(Credit: Deep Ghosh)

Listen to Tim Commerford's isolated bass on classic Rage Against The Machine song 'Bulls on Parade'

Popularly known as a member and bassist for the American rock band Rage Against The Machine, Tim Commerford, surprisingly enough, has been one of the most underrated bass players of all time. His delectable licks on the bass guitar paired with the fierce sounds of the tunes and beats of the instrument are a testament to his genius as an instrumentalist, not only in the band but away from RATM as well. His skills really shine through on ‘Bulls on Parade’, a song taken from Rage’s second studio album Evil Empire which was released in 1996.

As a bass guitarist, Commerford looked up to other personalities in the music industry who were in the same profession as him for inspiration. From the likes of Sid Vicious of Sex Pistols to Gene Simmons of KISS, Commerford was greatly influenced by some of the biggest names of the time. ‘Bulls on Parade’ not only showcased his talent as a bassist but also lifted the song to a whole new dimension. The balance between championing the bass track but keeping the vocals at the forefront requires immeasurable self-control, especially if it’s only the medium through which the bassist speaks, but Commerford absolutely nails it.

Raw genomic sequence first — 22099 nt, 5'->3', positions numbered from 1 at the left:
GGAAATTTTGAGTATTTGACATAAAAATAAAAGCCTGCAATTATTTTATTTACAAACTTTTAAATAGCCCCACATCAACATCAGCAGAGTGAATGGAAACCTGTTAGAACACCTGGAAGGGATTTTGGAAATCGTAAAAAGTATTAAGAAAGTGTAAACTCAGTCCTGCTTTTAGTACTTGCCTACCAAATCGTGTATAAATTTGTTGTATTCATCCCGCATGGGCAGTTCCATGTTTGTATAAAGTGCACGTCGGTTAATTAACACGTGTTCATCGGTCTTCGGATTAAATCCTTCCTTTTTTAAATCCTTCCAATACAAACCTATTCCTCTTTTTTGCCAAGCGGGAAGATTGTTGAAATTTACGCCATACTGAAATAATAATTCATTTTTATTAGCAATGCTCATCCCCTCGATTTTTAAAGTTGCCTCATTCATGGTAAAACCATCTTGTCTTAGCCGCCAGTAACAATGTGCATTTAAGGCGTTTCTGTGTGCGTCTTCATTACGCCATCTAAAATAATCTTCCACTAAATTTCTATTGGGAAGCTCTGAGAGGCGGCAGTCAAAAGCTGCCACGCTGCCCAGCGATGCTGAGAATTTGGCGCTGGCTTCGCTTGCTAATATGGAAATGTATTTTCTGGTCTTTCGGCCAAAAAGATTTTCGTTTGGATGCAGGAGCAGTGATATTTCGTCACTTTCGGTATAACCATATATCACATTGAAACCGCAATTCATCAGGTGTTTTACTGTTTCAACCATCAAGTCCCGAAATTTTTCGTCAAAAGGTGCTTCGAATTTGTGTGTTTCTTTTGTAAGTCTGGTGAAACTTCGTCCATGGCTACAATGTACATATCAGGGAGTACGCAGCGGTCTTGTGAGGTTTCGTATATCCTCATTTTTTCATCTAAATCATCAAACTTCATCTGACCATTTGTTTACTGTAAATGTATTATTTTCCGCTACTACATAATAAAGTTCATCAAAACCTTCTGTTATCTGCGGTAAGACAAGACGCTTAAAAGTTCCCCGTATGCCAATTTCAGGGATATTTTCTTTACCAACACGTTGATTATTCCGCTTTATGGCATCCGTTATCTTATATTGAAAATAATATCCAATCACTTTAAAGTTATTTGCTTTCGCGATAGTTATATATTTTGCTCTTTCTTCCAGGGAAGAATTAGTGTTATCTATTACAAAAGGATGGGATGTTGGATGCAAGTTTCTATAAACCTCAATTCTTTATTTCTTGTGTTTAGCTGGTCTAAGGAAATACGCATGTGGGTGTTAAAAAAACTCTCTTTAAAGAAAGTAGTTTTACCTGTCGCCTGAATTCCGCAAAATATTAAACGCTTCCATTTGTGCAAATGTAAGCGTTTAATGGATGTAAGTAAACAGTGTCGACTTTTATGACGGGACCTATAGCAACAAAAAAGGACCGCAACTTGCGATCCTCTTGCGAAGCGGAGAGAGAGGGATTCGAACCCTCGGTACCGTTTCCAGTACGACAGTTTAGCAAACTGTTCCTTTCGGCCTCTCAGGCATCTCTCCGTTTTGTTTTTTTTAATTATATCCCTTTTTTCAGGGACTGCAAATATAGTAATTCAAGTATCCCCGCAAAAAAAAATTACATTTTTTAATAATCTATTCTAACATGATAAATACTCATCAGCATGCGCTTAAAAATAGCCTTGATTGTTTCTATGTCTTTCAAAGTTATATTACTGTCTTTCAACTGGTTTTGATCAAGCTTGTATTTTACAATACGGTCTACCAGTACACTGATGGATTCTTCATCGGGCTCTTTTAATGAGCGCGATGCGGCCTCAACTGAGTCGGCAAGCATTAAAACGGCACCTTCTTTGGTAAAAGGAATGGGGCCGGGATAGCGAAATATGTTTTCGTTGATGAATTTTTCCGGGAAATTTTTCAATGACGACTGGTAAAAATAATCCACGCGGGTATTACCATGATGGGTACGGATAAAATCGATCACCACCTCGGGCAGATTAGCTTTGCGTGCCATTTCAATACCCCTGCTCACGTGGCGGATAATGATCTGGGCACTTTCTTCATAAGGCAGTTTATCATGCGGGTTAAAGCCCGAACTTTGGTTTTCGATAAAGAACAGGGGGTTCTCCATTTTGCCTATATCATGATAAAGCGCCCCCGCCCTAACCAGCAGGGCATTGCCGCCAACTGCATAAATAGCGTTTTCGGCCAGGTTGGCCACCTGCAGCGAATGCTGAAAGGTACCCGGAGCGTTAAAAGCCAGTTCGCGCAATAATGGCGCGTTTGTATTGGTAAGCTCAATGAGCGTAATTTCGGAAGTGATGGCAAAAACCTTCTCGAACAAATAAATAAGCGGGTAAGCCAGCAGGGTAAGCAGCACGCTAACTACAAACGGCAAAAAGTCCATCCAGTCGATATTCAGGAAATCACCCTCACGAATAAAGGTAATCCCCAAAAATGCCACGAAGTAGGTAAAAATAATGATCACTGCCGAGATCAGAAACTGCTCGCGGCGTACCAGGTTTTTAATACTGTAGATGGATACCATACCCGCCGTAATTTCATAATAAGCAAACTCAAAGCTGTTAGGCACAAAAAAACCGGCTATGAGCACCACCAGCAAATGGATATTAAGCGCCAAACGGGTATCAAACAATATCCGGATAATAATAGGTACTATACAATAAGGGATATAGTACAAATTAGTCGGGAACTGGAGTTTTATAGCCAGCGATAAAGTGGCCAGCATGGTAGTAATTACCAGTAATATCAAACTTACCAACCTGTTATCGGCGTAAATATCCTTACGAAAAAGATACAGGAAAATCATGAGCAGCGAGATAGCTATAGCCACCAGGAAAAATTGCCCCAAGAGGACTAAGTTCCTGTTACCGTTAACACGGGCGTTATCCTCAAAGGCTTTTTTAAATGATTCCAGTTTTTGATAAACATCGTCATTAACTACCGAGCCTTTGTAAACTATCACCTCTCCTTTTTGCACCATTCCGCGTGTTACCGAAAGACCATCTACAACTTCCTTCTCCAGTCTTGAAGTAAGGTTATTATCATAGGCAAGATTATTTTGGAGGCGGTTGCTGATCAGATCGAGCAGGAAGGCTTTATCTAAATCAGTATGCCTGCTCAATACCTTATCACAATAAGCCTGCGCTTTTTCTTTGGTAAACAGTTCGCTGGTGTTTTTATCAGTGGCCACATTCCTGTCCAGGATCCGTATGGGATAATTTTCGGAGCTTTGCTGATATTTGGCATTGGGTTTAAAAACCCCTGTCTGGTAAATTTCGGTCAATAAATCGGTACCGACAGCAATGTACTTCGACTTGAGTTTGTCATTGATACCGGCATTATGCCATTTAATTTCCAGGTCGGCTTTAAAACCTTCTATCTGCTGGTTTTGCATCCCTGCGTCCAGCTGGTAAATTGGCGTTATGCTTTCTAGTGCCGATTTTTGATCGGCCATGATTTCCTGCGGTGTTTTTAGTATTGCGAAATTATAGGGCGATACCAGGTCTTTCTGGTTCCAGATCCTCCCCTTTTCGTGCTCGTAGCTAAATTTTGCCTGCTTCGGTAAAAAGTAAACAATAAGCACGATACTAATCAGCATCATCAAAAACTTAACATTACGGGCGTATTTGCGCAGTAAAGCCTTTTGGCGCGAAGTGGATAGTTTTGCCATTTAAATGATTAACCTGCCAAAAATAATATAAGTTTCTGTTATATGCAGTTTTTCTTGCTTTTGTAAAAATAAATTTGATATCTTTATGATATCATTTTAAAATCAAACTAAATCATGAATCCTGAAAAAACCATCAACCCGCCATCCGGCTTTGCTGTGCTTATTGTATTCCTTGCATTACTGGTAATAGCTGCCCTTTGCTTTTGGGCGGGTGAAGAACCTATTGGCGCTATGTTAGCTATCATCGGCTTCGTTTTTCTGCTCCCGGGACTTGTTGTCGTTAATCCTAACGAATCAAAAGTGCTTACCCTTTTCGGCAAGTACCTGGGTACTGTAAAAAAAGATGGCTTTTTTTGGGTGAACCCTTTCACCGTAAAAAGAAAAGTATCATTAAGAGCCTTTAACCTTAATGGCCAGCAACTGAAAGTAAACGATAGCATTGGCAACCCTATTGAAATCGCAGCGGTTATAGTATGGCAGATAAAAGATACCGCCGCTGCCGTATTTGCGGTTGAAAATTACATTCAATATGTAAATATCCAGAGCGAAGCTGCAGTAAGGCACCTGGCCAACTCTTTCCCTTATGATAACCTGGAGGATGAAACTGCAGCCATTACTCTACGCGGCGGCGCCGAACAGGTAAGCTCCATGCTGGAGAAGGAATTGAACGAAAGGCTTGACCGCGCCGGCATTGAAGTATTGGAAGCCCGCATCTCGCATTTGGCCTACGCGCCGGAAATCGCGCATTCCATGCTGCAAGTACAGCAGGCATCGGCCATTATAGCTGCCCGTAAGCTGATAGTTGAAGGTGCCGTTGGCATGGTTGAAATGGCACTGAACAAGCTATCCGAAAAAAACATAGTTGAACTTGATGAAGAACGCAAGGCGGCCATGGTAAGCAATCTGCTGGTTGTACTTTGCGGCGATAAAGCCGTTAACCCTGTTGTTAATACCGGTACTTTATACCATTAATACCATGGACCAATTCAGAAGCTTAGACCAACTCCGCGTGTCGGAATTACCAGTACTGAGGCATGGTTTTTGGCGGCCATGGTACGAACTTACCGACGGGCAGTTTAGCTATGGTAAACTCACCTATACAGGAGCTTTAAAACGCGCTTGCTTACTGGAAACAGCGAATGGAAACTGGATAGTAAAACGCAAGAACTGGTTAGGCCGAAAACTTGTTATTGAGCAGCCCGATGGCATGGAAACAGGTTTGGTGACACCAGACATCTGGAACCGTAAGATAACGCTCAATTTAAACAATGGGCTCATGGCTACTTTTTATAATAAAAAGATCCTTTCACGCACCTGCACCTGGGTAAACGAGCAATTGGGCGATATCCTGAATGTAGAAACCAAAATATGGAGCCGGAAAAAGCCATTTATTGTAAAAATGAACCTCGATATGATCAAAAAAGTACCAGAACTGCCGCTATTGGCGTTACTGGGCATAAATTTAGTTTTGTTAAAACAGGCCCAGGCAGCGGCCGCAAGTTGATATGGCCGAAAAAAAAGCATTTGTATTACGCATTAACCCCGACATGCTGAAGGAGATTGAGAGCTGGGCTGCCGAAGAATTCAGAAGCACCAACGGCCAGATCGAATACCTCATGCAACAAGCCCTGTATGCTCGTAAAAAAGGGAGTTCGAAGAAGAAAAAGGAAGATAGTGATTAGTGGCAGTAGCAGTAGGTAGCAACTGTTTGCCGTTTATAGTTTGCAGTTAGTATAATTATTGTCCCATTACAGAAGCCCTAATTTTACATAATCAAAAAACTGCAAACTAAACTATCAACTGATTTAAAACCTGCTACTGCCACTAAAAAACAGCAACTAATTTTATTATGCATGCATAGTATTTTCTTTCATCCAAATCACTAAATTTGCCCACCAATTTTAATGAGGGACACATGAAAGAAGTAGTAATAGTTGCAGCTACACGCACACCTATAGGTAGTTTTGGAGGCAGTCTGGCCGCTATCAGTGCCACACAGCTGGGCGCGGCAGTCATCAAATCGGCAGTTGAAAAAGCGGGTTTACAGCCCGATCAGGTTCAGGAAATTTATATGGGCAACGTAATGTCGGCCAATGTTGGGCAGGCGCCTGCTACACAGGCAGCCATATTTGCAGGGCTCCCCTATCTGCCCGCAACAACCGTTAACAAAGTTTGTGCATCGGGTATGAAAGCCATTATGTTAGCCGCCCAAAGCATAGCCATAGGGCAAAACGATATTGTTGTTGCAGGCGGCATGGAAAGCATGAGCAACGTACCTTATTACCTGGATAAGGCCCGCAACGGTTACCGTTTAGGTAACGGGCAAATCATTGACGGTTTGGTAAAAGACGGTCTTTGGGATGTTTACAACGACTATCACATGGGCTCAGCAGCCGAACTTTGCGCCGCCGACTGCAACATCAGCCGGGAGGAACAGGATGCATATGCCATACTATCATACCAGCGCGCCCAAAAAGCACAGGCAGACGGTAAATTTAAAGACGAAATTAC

Like most of Rage’s songs, ‘Bulls on Parade’ is a very politically charged effort. The lyrics of the band’s most well-known numbers are defined by repetitive use of slogans, much like the “come with it now” and “they rally round the family/ With a pocket full of shells” and “Bulls on Parade”. Commerford pulled of his identity as a very politically opinionated identity as well as a bassist with as much zeal as possible. The bass still made up the larger part of his life. Looking back on his childhood, he once made an amusing comment, saying: “When I was a teenager, I was in my room learning how to play bass by listening to Rush and the Sex Pistols. I wasn’t reading Karl Marx.”

Tim Commerford’s passion and expertise manifest themselves in ‘Bulls on Parade.’ The song starts uneventfully enough, but, eventually, he comes in with his guitar and dives right into the prominent and robust bass track that successfully leaves everybody stupefied. The track has an unusual sound to it, which sometimes feels like there are two bass guitars playing together. But that is simply a space where the bassist meets technology and creates something original for his input in the song, as Commerford does. With the slight distortions and the clever use of the amplifiers, Commerford transforms the sound of the song completely.

Commerford’s isolated bass track in ‘Bulls on Parade’ is, in itself, a treat to the ears. Providing the song with a growling undertone as well as some “raging” pulls of the strings, the bass guitar, in many ways, becomes the extremely powerful yet highly underrated weapon in the song. And Tim Commerford, the only man blessed with the power to make use of that weapon to its fullest.

Here is Tim Commerford’s isolated bass track for ‘Bulls on Parade’ for you to listen to.